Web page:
Of course, this minimalist role of government is part of conservative orthodoxy in First World capitalist countries where the government is expected to stay out of the economic sector. The private sector is seen as the engine of economic growth. But, if one follows what happens in those countries, there is a role for government in the economic sector—when the private sector messes up, the government steps in to bail them out. Further, when the private sector cannot provide jobs, the government steps in with unemployment relief for workers and assistance to businesses to help them generate jobs.
So, in these big capitalist countries, there are big private sectors that generate jobs for the people. The government helps to create and subsidise the private sector. Government does provide jobs in the government sector such as the public service, but that sector is not as big as the private sector. In other words, there is some justification for the politician in these countries to say that it is not the role of government to create jobs. The government gives the resources to the private sector in the form of tax breaks and other subsidies with the hope that the latter creates employment to citizens.
Those conditions do not exist in Guyana—our country has developed differently. Guyana and our Caribbean cousins are particular types of societies with histories that are different from the First World countries. We do not have thriving and diverse private sectors. It is therefore the government’s role to provide employment for citizens until they can do so for themselves. Guyana’s private sector can only provide jobs which pay a livable wage for a small fraction of the population. The small “roadside businesses” that poor people engage in do not and cannot provide most of them with a livable wage much more create jobs for others. There are many farmers who produce food for which they cannot find adequate markets.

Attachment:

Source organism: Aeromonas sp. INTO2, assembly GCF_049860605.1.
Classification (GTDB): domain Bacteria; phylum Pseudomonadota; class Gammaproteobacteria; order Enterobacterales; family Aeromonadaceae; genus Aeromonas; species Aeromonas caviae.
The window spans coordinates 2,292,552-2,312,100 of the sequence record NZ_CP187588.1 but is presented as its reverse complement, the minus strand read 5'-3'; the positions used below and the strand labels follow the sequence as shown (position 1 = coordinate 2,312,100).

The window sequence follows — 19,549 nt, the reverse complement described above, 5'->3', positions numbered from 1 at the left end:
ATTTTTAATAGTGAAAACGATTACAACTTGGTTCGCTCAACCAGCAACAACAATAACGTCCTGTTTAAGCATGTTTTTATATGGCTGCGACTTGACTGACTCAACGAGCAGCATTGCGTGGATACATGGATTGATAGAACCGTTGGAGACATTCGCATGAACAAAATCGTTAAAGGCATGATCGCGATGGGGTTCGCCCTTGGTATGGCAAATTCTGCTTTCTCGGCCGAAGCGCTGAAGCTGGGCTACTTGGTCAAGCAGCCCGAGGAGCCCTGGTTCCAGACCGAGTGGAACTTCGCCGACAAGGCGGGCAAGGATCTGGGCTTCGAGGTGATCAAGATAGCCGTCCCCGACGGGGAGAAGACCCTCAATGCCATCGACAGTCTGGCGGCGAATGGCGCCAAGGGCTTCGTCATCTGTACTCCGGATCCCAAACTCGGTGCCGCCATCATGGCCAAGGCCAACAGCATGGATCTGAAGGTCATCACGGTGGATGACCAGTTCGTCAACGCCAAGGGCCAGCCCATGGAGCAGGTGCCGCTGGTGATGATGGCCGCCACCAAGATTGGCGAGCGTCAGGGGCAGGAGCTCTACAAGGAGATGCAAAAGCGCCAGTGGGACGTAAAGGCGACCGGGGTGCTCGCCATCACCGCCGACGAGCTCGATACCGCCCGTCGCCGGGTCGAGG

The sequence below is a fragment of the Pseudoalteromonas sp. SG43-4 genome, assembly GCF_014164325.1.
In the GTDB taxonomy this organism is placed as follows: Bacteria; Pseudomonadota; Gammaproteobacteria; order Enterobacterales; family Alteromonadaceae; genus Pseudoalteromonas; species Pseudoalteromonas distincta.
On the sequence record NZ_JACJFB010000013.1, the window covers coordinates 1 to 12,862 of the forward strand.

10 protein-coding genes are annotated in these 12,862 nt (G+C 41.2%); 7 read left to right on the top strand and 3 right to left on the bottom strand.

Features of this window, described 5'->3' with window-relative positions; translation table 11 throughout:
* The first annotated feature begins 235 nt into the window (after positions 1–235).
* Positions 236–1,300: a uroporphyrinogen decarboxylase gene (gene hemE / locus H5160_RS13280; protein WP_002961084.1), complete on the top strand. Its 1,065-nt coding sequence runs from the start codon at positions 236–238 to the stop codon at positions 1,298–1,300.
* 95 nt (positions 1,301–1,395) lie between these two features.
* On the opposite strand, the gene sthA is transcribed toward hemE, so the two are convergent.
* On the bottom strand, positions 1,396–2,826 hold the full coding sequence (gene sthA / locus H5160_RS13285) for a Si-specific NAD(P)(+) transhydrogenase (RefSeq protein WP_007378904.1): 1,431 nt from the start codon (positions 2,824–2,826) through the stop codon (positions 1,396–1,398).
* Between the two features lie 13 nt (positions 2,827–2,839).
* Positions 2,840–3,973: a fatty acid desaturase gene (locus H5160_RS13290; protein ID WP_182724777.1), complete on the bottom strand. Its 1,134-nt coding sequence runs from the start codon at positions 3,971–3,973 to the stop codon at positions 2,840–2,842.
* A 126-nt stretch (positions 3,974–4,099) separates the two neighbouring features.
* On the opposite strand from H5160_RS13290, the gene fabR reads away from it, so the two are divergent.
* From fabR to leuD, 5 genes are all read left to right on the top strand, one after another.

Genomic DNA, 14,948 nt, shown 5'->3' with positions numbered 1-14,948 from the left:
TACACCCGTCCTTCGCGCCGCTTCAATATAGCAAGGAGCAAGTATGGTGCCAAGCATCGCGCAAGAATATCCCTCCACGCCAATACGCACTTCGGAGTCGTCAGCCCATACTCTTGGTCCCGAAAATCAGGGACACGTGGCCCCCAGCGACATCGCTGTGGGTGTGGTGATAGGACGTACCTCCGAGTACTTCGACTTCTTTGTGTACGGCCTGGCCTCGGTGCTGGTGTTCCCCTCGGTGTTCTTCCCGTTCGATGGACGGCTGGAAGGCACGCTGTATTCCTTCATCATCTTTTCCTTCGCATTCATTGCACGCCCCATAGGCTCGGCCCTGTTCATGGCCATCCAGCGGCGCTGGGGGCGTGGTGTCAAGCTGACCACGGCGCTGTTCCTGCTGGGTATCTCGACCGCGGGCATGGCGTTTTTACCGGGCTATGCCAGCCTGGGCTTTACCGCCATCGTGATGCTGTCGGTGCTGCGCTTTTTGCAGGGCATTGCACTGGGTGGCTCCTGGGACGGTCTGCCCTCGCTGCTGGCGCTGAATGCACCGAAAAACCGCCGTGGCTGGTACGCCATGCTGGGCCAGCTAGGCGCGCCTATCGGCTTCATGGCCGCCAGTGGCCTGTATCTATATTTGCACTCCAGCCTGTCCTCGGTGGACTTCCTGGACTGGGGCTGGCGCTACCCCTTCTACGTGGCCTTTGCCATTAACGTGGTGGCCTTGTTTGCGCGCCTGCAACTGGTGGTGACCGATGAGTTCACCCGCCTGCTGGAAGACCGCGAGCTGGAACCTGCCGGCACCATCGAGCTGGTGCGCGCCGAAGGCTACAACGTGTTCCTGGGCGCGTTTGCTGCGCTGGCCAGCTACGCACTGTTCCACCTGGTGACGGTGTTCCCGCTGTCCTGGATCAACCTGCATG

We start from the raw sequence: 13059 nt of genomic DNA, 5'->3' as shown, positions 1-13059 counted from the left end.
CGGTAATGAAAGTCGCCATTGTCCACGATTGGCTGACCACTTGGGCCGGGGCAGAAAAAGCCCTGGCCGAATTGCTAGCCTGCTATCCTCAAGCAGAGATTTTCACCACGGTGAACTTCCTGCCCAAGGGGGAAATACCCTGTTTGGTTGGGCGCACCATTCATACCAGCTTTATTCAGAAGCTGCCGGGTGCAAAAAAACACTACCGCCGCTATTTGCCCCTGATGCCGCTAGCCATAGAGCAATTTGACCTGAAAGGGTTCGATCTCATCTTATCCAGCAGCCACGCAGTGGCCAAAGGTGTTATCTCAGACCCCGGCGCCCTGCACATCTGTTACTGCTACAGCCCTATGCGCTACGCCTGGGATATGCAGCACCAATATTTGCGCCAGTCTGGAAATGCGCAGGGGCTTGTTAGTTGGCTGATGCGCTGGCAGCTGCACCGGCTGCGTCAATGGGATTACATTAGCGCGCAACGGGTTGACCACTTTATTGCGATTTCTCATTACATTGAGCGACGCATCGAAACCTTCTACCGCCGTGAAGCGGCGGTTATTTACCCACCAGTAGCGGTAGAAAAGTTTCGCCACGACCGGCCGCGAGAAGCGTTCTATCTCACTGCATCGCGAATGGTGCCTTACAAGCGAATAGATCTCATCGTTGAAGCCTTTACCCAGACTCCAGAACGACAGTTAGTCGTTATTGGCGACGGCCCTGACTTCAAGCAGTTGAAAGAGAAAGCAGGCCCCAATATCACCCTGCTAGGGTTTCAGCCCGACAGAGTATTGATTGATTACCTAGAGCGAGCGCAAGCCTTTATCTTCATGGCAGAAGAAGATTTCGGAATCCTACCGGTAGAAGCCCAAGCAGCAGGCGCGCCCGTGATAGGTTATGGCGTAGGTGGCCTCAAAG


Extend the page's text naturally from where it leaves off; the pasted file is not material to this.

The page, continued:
Yes, the government does not own 80 percent of the economy as it did back in the early decades of independence. But Guyana’s economy is still not driven by the private sector. So, government still has to play an active role in directly and semi-directly creating jobs. Oil and Gas are here, but they will produce very few direct jobs. Government has to figure out how to use the revenue from the oil and gas to create employment.
It is frustrating to hear some leaders blame widespread unemployment on some cultural defect on the part of the unemployed—that they don’t want to work. This class-denigration on the part of the privileged and semi-privileged in our society is dangerous because it informs policy. For example, some leaders are opposed to cash transfers to poor people, because they feel they will spend the money on unimportant things, or it would encourage them not to work. That economic thinking is grounded in a socio-racial view of the world that has its origins in slavery.
Our leaders must stop that wrong talk. The WPA has come out for cash transfers. Cash transfers can be used by people to create employment for themselves. Poverty, unemployment and under-employment are a scourge in Guyana. They are at the root of many social evils. I, therefore. urge the poor and working people to put your economic interests at the center of the popular agenda. Demand bigger Cash Transfers—Grants. The pittances of $19, 000 and $25,00 cannot work when Big Business is getting billions. Demand that the government spend money to buy vaccines which you are comfortable taking. It is crazy to ask unemployed people for their vote and then tell them it’s not your job to find work for them. I am not into that nonsense.
More of Dr. Hinds’ writings and commentaries can be found on his website www.guyanacaribbeanpolitics.